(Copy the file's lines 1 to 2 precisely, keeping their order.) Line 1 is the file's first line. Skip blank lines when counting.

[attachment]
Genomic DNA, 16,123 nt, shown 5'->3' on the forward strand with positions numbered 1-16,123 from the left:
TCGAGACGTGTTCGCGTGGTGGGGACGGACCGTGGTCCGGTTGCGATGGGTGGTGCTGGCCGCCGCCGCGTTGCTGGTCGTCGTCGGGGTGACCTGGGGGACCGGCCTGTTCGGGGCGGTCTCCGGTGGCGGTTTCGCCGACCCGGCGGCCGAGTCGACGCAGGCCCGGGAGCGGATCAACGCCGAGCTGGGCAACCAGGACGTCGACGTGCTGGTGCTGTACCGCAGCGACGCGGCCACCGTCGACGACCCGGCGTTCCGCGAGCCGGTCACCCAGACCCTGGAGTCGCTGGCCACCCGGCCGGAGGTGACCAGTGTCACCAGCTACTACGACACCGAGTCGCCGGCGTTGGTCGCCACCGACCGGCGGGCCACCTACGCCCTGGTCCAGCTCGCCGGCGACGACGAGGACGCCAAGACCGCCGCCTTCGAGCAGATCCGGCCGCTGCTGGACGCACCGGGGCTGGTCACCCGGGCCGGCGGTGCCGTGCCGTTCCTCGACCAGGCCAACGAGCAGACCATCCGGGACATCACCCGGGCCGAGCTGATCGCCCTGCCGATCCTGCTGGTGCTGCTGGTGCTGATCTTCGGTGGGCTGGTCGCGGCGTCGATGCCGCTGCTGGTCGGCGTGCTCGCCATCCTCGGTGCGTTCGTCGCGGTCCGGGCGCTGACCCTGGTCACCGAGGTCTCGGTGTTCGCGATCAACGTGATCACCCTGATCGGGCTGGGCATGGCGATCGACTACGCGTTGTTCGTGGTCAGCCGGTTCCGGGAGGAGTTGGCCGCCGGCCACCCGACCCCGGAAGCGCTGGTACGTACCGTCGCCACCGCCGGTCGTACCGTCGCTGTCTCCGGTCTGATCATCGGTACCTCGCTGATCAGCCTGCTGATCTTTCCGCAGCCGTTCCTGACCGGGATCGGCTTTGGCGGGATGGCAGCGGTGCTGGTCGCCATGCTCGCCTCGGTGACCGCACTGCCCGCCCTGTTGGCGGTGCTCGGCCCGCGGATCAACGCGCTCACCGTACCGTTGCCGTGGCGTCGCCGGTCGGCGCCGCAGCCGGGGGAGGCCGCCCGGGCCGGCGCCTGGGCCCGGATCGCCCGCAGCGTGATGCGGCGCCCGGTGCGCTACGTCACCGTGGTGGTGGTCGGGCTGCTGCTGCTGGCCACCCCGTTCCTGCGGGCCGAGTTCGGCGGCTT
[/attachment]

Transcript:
Genomic DNA, 16,123 nt, shown 5'->3' on the forward strand with positions numbered 1-16,123 from the left:
TCGAGACGTGTTCGCGTGGTGGGGACGGACCGTGGTCCGGTTGCGATGGGTGGTGCTGGCCGCCGCCGCGTTGCTGGTCGTCGTCGGGGTGACCTGGGGGACCGGCCTGTTCGGGGCGGTCTCCGGTGGCGGTTTCGCCGACCCGGCGGCCGAGTCGACGCAGGCCCGGGAGCGGATCAACGCCGAGCTGGGCAACCAGGACGTCGACGTGCTGGTGCTGTACCGCAGCGACGCGGCCACCGTCGACGACCCGGCGTTCCGCGAGCCGGTCACCCAGACCCTGGAGTCGCTGGCCACCCGGCCGGAGGTGACCAGTGTCACCAGCTACTACGACACCGAGTCGCCGGCGTTGGTCGCCACCGACCGGCGGGCCACCTACGCCCTGGTCCAGCTCGCCGGCGACGACGAGGACGCCAAGACCGCCGCCTTCGAGCAGATCCGGCCGCTGCTGGACGCACCGGGGCTGGTCACCCGGGCCGGCGGTGCCGTGCCGTTCCTCGACCAGGCCAACGAGCAGACCATCCGGGACATCACCCGGGCCGAGCTGATCGCCCTGCCGATCCTGCTGGTGCTGCTGGTGCTGATCTTCGGTGGGCTGGTCGCGGCGTCGATGCCGCTGCTGGTCGGCGTGCTCGCCATCCTCGGTGCGTTCGTCGCGGTCCGGGCGCTGACCCTGGTCACCGAGGTCTCGGTGTTCGCGATCAACGTGATCACCCTGATCGGGCTGGGCATGGCGATCGACTACGCGTTGTTCGTGGTCAGCCGGTTCCGGGAGGAGTTGGCCGCCGGCCACCCGACCCCGGAAGCGCTGGTACGTACCGTCGCCACCGCCGGTCGTACCGTCGCTGTCTCCGGTCTGATCATCGGTACCTCGCTGATCAGCCTGCTGATCTTTCCGCAGCCGTTCCTGACCGGGATCGGCTTTGGCGGGATGGCAGCGGTGCTGGTCGCCATGCTCGCCTCGGTGACCGCACTGCCCGCCCTGTTGGCGGTGCTCGGCCCGCGGATCAACGCGCTCACCGTACCGTTGCCGTGGCGTCGCCGGTCGGCGCCGCAGCCGGGGGAGGCCGCCCGGGCCGGCGCCTGGGCCCGGATCGCCCGCAGCGTGATGCGGCGCCCGGTGCGCTACGTCACCGTGGTGGTGGTCGGGCTGCTGCTGCTGGCCACCCCGTTCCTGCGGGCCGAGTTCGGCGGCTT